Commissioner says governor’s new mask rule defies basic science, logic

An Island County commissioner said she will refuse to follow Gov. Jay Inslee’s latest rule related to COVID-19 because she believes it does not follow basic science.

During the commissioners’ meeting Tuesday, Public Health Director Keith Higman explained to the three-member board that, beginning June 8, nearly all employees in the state will be required to wear a cloth facial covering or face mask, except when working alone in an office, vehicle or job site.

Under the rule, employers must provide facial coverings to employers.

Commissioner Jill Johnson pointed out that masks were not a requirement during the peak of the pandemic and that it’s not health officers calling for the rule, but a politician.

Johnson said she is concerned about government overreach.

“At some point we need to make sure,” she said, “the things that government is requiring of people are things that government should be requiring, and they should be based in logic and facts.”

Last week, Higman explained that new Centers for Disease Control guidelines say masks should be worn when six feet of social distancing cannot be maintained for 15 minutes or more.

Commissioner Janet St. Clair said she shares Johnson’s concerns. She discussed the specifics of the latest guidelines.

“If there’s new science, let’s have a conversation about that,” she said.

Johnson said she’s not usually a person who engages in civil disobedience, but she will make an exception in this case. She said she does not understand the logic, and that it’s an important issue for her.

Island County was granted a variance to begin Phase 2 of the governor’s Safe Start reopening plan early.

The county has only had one positive COVID-19 test in the last three weeks, which resulted in the death of a Camano Island resident in her 40s who had pre-existing medical problems.

The county also tested more than 2,600 people without symptoms and nobody tested positive.

Johnson isn’t the only commissioner in the state who has threatened to defy the governor.

Skagit County commissioners said they planned to move the county to Phase 2 Friday, with or without approval from the state, the Skagit Valley Herald reported.

More in News

Volunteer burnout a problem for fire district, according to chief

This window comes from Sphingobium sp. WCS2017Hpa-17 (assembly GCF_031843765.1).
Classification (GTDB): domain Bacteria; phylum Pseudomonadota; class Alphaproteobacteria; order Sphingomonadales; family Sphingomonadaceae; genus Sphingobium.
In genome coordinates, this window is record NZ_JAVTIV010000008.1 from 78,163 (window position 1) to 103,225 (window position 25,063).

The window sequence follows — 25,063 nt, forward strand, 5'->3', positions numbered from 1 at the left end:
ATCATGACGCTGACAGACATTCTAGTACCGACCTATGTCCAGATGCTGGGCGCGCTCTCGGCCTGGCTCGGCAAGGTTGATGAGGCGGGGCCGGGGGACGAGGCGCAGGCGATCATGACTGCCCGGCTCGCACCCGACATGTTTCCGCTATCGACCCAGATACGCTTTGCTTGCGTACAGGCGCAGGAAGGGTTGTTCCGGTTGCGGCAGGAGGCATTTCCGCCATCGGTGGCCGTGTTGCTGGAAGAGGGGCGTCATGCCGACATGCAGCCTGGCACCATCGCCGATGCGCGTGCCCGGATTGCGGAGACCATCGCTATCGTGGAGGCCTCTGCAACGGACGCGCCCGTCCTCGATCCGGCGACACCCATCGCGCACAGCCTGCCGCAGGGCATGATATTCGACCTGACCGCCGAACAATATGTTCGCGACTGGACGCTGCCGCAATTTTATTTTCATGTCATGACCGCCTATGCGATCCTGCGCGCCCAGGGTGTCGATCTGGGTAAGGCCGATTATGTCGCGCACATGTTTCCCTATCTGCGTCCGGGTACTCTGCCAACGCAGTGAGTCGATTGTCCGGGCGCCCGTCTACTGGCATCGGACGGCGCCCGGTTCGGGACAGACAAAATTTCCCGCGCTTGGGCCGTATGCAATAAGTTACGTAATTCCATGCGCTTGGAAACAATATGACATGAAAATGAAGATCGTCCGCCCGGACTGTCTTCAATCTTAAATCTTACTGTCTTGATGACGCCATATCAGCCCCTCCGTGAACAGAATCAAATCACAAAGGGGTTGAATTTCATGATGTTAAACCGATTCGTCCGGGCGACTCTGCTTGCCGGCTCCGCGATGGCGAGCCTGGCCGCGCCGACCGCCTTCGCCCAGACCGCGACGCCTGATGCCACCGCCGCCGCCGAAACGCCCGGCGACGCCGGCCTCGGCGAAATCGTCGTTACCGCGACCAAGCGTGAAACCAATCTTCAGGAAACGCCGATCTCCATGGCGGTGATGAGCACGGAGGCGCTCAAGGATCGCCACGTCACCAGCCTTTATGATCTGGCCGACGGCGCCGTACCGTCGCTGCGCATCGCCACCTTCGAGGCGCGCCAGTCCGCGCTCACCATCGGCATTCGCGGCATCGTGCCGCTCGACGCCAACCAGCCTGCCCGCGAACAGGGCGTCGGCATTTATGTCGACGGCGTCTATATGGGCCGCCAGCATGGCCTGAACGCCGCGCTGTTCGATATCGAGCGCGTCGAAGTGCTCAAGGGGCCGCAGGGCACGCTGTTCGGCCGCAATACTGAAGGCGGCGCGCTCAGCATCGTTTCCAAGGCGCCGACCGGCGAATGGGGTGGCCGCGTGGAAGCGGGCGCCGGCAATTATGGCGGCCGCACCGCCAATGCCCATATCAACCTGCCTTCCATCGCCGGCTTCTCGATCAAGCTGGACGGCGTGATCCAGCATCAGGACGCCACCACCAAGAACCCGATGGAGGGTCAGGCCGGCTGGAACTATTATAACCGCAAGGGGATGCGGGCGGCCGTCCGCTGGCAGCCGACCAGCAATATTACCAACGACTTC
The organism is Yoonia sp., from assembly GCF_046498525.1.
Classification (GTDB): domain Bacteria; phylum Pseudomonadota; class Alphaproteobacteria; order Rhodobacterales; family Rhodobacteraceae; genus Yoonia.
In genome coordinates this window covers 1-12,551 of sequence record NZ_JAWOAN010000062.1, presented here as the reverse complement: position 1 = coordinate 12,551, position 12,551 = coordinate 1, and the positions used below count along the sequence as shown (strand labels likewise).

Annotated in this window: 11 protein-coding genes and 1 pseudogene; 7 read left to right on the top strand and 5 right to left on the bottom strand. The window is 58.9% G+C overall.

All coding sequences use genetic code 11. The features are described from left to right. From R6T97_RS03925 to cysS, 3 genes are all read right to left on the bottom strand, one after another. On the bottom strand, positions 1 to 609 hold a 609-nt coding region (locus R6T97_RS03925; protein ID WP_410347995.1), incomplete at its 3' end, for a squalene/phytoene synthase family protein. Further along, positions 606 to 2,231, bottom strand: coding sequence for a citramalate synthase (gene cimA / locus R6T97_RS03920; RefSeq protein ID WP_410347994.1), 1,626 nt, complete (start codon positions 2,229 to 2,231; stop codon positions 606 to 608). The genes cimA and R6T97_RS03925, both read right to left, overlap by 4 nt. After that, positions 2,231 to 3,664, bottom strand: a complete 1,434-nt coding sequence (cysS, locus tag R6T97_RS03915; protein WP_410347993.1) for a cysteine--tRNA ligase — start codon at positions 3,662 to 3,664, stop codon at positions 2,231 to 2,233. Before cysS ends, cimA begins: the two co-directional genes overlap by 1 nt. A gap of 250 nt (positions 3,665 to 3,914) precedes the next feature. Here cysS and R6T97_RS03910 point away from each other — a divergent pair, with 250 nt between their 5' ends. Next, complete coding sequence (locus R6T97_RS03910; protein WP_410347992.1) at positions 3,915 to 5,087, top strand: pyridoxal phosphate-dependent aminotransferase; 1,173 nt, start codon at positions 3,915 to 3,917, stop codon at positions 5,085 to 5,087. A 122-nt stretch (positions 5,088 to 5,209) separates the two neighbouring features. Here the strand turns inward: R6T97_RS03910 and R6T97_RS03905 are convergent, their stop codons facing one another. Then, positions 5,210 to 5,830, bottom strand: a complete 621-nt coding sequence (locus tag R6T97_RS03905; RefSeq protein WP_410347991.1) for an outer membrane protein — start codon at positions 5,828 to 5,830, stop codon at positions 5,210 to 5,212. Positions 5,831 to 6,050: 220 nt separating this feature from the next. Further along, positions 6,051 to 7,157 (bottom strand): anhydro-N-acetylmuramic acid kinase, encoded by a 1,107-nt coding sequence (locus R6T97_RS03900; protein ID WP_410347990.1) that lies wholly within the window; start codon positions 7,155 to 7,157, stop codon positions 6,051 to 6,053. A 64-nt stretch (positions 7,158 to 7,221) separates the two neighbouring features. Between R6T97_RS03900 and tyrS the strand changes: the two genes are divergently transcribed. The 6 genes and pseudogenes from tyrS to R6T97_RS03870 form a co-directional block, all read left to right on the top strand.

Availability of firefighters has become a critical need for South Whidbey Fire/EMS… Continue reading

Contest invites kids to get crafty

Kids with a big imagination can now participate in a local art… Continue reading

Oak Harbor staff works to clarify zoning code

Island County Superior Court ruled against Oak Harbor’s low-income housing development for… Continue reading

Sailor follows her father’s path to NAS Whidbey

Past and present collided recently when Naval Linguist Abigail Burns posed in… Continue reading

School board planning equity policy

South Whidbey School Board took its first steps towards evaluating its education… Continue reading

Food program for children expands to week of meals

A South Whidbey food program providing weekend meals for children and their… Continue reading

LIHI appealing court ruling against downtown housing project

The nonprofit organization that attempted to build low-income housing in downtown Oak… Continue reading

Photo provided
                                Staff from Island Drug at Ken’s Korner are being temporarily relocated to the Oak Harbor store while efforts to secure a new South Whidbey location continue. From left to right: Store Manager and Pharmacy Technician Rachel Soto-Paulus, Pharmacy Technician Merissa Dahlman and Pharmacist Rich Russo.
Pharmacy leaving its Ken’s Korner location

After 15 years at Ken’s Korner in Clinton, Island Drug is looking… Continue reading

COVID-19 uptick deemed no cause for alarm

Thirteen additional people have tested positive for COVID-19 in Island County in… Continue reading

Most Read